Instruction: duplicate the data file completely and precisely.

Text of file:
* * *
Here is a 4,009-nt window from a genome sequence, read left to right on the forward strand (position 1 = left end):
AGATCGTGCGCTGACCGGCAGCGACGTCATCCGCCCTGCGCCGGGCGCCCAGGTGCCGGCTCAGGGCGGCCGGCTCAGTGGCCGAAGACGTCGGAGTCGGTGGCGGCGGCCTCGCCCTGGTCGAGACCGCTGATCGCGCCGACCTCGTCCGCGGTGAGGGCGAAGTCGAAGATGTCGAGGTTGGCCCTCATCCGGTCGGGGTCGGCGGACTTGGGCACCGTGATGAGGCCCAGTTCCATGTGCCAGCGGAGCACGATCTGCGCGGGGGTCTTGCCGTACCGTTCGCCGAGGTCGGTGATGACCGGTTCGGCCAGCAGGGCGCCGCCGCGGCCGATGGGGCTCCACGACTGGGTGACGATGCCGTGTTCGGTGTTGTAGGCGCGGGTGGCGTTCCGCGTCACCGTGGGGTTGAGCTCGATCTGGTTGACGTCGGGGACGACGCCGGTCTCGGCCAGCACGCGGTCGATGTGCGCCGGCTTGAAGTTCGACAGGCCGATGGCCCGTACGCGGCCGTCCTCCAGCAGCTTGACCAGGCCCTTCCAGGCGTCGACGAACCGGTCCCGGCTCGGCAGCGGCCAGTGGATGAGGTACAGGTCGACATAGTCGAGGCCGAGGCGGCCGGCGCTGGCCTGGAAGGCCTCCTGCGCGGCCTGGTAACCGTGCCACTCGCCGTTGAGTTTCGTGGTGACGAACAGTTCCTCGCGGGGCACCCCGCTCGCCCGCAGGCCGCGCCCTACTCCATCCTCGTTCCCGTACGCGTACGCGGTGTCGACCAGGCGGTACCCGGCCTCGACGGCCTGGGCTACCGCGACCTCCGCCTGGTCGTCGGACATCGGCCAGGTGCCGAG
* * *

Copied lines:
Here is a 4,009-nt window from a genome sequence, read left to right on the forward strand (position 1 = left end):
AGATCGTGCGCTGACCGGCAGCGACGTCATCCGCCCTGCGCCGGGCGCCCAGGTGCCGGCTCAGGGCGGCCGGCTCAGTGGCCGAAGACGTCGGAGTCGGTGGCGGCGGCCTCGCCCTGGTCGAGACCGCTGATCGCGCCGACCTCGTCCGCGGTGAGGGCGAAGTCGAAGATGTCGAGGTTGGCCCTCATCCGGTCGGGGTCGGCGGACTTGGGCACCGTGATGAGGCCCAGTTCCATGTGCCAGCGGAGCACGATCTGCGCGGGGGTCTTGCCGTACCGTTCGCCGAGGTCGGTGATGACCGGTTCGGCCAGCAGGGCGCCGCCGCGGCCGATGGGGCTCCACGACTGGGTGACGATGCCGTGTTCGGTGTTGTAGGCGCGGGTGGCGTTCCGCGTCACCGTGGGGTTGAGCTCGATCTGGTTGACGTCGGGGACGACGCCGGTCTCGGCCAGCACGCGGTCGATGTGCGCCGGCTTGAAGTTCGACAGGCCGATGGCCCGTACGCGGCCGTCCTCCAGCAGCTTGACCAGGCCCTTCCAGGCGTCGACGAACCGGTCCCGGCTCGGCAGCGGCCAGTGGATGAGGTACAGGTCGACATAGTCGAGGCCGAGGCGGCCGGCGCTGGCCTGGAAGGCCTCCTGCGCGGCCTGGTAACCGTGCCACTCGCCGTTGAGTTTCGTGGTGACGAACAGTTCCTCGCGGGGCACCCCGCTCGCCCGCAGGCCGCGCCCTACTCCATCCTCGTTCCCGTACGCGTACGCGGTGTCGACCAGGCGGTACCCGGCCTCGACGGCCTGGGCTACCGCGACCTCCGCCTGGTCGTCGGACATCGGCCAGGTGCCGAG